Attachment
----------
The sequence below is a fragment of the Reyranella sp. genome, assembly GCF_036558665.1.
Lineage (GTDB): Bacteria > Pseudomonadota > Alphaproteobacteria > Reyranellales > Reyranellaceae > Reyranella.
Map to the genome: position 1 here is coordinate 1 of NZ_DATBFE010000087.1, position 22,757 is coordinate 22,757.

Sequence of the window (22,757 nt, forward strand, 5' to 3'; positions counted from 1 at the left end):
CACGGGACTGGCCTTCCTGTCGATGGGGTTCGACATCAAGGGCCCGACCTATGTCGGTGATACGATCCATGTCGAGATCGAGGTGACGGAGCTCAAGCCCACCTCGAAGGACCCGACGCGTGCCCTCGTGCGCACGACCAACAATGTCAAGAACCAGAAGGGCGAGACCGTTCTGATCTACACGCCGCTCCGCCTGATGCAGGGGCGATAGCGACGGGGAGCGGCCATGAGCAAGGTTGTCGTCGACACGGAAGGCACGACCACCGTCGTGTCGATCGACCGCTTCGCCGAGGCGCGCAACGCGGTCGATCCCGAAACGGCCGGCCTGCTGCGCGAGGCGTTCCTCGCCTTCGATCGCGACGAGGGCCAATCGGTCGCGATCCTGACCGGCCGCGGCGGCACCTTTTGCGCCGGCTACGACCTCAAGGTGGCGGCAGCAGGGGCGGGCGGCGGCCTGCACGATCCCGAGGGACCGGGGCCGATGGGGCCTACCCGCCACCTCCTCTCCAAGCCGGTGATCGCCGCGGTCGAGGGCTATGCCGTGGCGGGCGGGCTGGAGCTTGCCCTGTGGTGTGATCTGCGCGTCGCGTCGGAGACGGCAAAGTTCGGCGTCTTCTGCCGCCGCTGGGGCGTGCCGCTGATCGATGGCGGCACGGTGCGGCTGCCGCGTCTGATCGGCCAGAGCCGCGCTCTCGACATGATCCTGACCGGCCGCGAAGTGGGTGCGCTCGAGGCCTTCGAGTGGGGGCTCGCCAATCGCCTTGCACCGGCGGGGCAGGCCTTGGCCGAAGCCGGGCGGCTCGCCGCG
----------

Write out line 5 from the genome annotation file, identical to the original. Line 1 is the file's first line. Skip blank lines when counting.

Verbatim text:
CACGGGACTGGCCTTCCTGTCGATGGGGTTCGACATCAAGGGCCCGACCTATGTCGGTGATACGATCCATGTCGAGATCGAGGTGACGGAGCTCAAGCCCACCTCGAAGGACCCGACGCGTGCCCTCGTGCGCACGACCAACAATGTCAAGAACCAGAAGGGCGAGACCGTTCTGATCTACACGCCGCTCCGCCTGATGCAGGGGCGATAGCGACGGGGAGCGGCCATGAGCAAGGTTGTCGTCGACACGGAAGGCACGACCACCGTCGTGTCGATCGACCGCTTCGCCGAGGCGCGCAACGCGGTCGATCCCGAAACGGCCGGCCTGCTGCGCGAGGCGTTCCTCGCCTTCGATCGCGACGAGGGCCAATCGGTCGCGATCCTGACCGGCCGCGGCGGCACCTTTTGCGCCGGCTACGACCTCAAGGTGGCGGCAGCAGGGGCGGGCGGCGGCCTGCACGATCCCGAGGGACCGGGGCCGATGGGGCCTACCCGCCACCTCCTCTCCAAGCCGGTGATCGCCGCGGTCGAGGGCTATGCCGTGGCGGGCGGGCTGGAGCTTGCCCTGTGGTGTGATCTGCGCGTCGCGTCGGAGACGGCAAAGTTCGGCGTCTTCTGCCGCCGCTGGGGCGTGCCGCTGATCGATGGCGGCACGGTGCGGCTGCCGCGTCTGATCGGCCAGAGCCGCGCTCTCGACATGATCCTGACCGGCCGCGAAGTGGGTGCGCTCGAGGCCTTCGAGTGGGGGCTCGCCAATCGCCTTGCACCGGCGGGGCAGGCCTTGGCCGAAGCCGGGCGGCTCGCCGCG